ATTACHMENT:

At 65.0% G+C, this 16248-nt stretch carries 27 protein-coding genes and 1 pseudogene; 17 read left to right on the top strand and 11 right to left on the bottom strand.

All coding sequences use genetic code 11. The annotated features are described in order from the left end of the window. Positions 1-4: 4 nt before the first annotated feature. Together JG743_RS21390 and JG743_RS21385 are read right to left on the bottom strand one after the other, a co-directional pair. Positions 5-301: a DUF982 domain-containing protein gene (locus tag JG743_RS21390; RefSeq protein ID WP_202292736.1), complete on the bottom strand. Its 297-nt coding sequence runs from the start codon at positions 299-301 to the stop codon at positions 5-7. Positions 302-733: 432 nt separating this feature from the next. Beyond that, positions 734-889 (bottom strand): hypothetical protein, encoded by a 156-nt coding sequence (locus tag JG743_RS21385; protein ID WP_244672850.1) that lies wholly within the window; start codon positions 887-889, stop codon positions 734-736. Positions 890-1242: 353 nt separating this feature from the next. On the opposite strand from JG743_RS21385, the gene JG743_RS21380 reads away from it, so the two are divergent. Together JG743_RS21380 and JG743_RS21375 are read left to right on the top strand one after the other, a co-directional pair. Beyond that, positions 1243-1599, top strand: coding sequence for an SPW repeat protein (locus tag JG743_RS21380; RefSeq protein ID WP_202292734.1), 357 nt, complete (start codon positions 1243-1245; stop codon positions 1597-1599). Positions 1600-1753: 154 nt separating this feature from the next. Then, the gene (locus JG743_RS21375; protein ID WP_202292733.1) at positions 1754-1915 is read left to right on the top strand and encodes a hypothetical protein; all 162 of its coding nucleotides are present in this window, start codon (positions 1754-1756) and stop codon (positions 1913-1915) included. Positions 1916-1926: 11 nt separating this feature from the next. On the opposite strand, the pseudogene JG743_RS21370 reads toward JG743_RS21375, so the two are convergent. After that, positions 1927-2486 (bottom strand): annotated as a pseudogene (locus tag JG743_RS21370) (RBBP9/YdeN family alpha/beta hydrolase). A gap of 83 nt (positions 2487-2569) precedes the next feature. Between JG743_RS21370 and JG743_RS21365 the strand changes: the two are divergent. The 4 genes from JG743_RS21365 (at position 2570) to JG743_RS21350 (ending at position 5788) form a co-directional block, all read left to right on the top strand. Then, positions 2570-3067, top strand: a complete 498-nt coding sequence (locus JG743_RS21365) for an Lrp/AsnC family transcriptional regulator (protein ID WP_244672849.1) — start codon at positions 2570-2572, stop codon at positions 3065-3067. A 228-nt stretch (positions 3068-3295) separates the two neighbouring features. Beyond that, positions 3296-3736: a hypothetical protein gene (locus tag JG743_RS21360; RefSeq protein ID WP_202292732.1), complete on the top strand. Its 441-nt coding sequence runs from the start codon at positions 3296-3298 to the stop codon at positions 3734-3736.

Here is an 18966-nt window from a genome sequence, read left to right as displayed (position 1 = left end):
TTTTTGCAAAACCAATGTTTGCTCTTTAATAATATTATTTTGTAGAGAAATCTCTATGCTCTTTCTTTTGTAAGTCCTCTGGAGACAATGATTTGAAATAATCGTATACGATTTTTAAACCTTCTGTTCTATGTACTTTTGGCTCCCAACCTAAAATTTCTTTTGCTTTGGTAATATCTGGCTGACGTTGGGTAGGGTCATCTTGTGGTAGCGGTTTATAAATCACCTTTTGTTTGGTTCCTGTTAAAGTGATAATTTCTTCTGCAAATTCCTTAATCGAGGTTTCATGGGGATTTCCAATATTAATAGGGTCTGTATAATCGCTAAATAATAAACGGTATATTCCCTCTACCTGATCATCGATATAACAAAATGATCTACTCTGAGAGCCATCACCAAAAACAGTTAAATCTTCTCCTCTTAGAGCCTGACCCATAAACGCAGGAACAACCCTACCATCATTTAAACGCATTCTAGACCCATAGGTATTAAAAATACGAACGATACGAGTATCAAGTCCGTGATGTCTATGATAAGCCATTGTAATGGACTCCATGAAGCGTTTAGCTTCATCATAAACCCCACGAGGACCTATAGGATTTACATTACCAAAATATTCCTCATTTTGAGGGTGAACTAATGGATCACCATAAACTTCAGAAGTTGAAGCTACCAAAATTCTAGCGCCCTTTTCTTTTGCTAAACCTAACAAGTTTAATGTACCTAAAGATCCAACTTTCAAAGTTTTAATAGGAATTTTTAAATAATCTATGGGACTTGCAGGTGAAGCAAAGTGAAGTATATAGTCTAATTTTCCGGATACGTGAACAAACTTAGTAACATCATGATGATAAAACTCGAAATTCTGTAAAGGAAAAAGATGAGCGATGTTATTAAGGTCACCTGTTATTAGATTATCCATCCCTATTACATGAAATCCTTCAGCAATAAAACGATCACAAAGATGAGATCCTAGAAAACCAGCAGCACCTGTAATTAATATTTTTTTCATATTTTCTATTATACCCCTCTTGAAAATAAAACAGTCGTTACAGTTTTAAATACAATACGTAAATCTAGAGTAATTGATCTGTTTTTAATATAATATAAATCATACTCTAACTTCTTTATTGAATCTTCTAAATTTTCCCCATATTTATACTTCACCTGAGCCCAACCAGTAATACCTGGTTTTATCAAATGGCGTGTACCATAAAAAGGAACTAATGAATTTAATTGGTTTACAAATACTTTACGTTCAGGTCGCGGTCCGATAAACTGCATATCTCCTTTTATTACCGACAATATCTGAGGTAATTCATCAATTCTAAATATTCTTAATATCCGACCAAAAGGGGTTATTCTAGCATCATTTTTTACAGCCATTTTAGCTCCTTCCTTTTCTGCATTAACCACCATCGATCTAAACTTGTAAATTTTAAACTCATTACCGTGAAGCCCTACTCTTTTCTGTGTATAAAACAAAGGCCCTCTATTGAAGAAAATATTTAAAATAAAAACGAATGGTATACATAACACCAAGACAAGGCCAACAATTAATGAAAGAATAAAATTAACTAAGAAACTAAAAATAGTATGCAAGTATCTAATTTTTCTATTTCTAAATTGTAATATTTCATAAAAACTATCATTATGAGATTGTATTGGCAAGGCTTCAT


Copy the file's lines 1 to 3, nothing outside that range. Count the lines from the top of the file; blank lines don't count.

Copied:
At 65.0% G+C, this 16248-nt stretch carries 27 protein-coding genes and 1 pseudogene; 17 read left to right on the top strand and 11 right to left on the bottom strand.

All coding sequences use genetic code 11. The annotated features are described in order from the left end of the window. Positions 1-4: 4 nt before the first annotated feature. Together JG743_RS21390 and JG743_RS21385 are read right to left on the bottom strand one after the other, a co-directional pair. Positions 5-301: a DUF982 domain-containing protein gene (locus tag JG743_RS21390; RefSeq protein ID WP_202292736.1), complete on the bottom strand. Its 297-nt coding sequence runs from the start codon at positions 299-301 to the stop codon at positions 5-7. Positions 302-733: 432 nt separating this feature from the next. Beyond that, positions 734-889 (bottom strand): hypothetical protein, encoded by a 156-nt coding sequence (locus tag JG743_RS21385; protein ID WP_244672850.1) that lies wholly within the window; start codon positions 887-889, stop codon positions 734-736. Positions 890-1242: 353 nt separating this feature from the next. On the opposite strand from JG743_RS21385, the gene JG743_RS21380 reads away from it, so the two are divergent. Together JG743_RS21380 and JG743_RS21375 are read left to right on the top strand one after the other, a co-directional pair. Beyond that, positions 1243-1599, top strand: coding sequence for an SPW repeat protein (locus tag JG743_RS21380; RefSeq protein ID WP_202292734.1), 357 nt, complete (start codon positions 1243-1245; stop codon positions 1597-1599). Positions 1600-1753: 154 nt separating this feature from the next. Then, the gene (locus JG743_RS21375; protein ID WP_202292733.1) at positions 1754-1915 is read left to right on the top strand and encodes a hypothetical protein; all 162 of its coding nucleotides are present in this window, start codon (positions 1754-1756) and stop codon (positions 1913-1915) included. Positions 1916-1926: 11 nt separating this feature from the next. On the opposite strand, the pseudogene JG743_RS21370 reads toward JG743_RS21375, so the two are convergent. After that, positions 1927-2486 (bottom strand): annotated as a pseudogene (locus tag JG743_RS21370) (RBBP9/YdeN family alpha/beta hydrolase). A gap of 83 nt (positions 2487-2569) precedes the next feature. Between JG743_RS21370 and JG743_RS21365 the strand changes: the two are divergent. The 4 genes from JG743_RS21365 (at position 2570) to JG743_RS21350 (ending at position 5788) form a co-directional block, all read left to right on the top strand. Then, positions 2570-3067, top strand: a complete 498-nt coding sequence (locus JG743_RS21365) for an Lrp/AsnC family transcriptional regulator (protein ID WP_244672849.1) — start codon at positions 2570-2572, stop codon at positions 3065-3067. A 228-nt stretch (positions 3068-3295) separates the two neighbouring features. Beyond that, positions 3296-3736: a hypothetical protein gene (locus tag JG743_RS21360; RefSeq protein ID WP_202292732.1), complete on the top strand. Its 441-nt coding sequence runs from the start codon at positions 3296-3298 to the stop codon at positions 3734-3736.

Here is an 18966-nt window from a genome sequence, read left to right as displayed (position 1 = left end):